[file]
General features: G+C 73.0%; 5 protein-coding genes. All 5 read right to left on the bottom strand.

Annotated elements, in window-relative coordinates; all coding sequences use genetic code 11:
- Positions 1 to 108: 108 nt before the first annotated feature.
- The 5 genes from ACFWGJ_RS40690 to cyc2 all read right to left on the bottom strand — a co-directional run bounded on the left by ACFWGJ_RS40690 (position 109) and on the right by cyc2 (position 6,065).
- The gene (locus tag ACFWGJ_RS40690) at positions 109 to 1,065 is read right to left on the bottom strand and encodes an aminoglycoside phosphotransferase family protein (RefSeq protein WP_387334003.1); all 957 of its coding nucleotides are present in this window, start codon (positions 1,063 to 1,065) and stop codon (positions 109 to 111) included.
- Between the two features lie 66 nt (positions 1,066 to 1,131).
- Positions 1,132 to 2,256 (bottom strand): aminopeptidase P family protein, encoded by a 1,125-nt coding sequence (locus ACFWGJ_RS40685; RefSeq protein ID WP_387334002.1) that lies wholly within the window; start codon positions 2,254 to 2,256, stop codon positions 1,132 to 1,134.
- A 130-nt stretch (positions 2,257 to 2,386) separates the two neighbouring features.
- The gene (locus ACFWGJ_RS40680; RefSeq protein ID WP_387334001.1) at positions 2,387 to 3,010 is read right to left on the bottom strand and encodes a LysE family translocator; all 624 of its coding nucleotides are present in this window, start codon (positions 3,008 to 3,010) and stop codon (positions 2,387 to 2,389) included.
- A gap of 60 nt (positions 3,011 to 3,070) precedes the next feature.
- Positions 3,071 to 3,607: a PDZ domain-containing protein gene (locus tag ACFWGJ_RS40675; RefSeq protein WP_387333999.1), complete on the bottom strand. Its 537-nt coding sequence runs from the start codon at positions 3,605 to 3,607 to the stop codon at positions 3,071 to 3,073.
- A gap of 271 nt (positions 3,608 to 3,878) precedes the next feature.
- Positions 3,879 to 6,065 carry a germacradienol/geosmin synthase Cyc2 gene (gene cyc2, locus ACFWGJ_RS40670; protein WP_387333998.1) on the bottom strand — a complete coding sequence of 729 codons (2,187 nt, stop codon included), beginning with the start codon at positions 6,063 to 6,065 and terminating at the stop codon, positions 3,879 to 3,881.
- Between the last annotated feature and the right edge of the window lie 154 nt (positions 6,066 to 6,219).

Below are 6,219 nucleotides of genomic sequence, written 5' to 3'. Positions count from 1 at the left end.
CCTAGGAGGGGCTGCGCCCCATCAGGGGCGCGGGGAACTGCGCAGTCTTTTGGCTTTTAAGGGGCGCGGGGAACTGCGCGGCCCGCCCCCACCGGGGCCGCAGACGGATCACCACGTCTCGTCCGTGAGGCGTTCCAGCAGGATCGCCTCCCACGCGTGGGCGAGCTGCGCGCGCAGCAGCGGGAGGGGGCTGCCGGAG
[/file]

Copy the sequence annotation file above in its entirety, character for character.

General features: G+C 73.0%; 5 protein-coding genes. All 5 read right to left on the bottom strand.

Annotated elements, in window-relative coordinates; all coding sequences use genetic code 11:
- Positions 1 to 108: 108 nt before the first annotated feature.
- The 5 genes from ACFWGJ_RS40690 to cyc2 all read right to left on the bottom strand — a co-directional run bounded on the left by ACFWGJ_RS40690 (position 109) and on the right by cyc2 (position 6,065).
- The gene (locus tag ACFWGJ_RS40690) at positions 109 to 1,065 is read right to left on the bottom strand and encodes an aminoglycoside phosphotransferase family protein (RefSeq protein WP_387334003.1); all 957 of its coding nucleotides are present in this window, start codon (positions 1,063 to 1,065) and stop codon (positions 109 to 111) included.
- Between the two features lie 66 nt (positions 1,066 to 1,131).
- Positions 1,132 to 2,256 (bottom strand): aminopeptidase P family protein, encoded by a 1,125-nt coding sequence (locus ACFWGJ_RS40685; RefSeq protein ID WP_387334002.1) that lies wholly within the window; start codon positions 2,254 to 2,256, stop codon positions 1,132 to 1,134.
- A 130-nt stretch (positions 2,257 to 2,386) separates the two neighbouring features.
- The gene (locus ACFWGJ_RS40680; RefSeq protein ID WP_387334001.1) at positions 2,387 to 3,010 is read right to left on the bottom strand and encodes a LysE family translocator; all 624 of its coding nucleotides are present in this window, start codon (positions 3,008 to 3,010) and stop codon (positions 2,387 to 2,389) included.
- A gap of 60 nt (positions 3,011 to 3,070) precedes the next feature.
- Positions 3,071 to 3,607: a PDZ domain-containing protein gene (locus tag ACFWGJ_RS40675; RefSeq protein WP_387333999.1), complete on the bottom strand. Its 537-nt coding sequence runs from the start codon at positions 3,605 to 3,607 to the stop codon at positions 3,071 to 3,073.
- A gap of 271 nt (positions 3,608 to 3,878) precedes the next feature.
- Positions 3,879 to 6,065 carry a germacradienol/geosmin synthase Cyc2 gene (gene cyc2, locus ACFWGJ_RS40670; protein WP_387333998.1) on the bottom strand — a complete coding sequence of 729 codons (2,187 nt, stop codon included), beginning with the start codon at positions 6,063 to 6,065 and terminating at the stop codon, positions 3,879 to 3,881.
- Between the last annotated feature and the right edge of the window lie 154 nt (positions 6,066 to 6,219).

Below are 6,219 nucleotides of genomic sequence, written 5' to 3'. Positions count from 1 at the left end.
CCTAGGAGGGGCTGCGCCCCATCAGGGGCGCGGGGAACTGCGCAGTCTTTTGGCTTTTAAGGGGCGCGGGGAACTGCGCGGCCCGCCCCCACCGGGGCCGCAGACGGATCACCACGTCTCGTCCGTGAGGCGTTCCAGCAGGATCGCCTCCCACGCGTGGGCGAGCTGCGCGCGCAGCAGCGGGAGGGGGCTGCCGGAG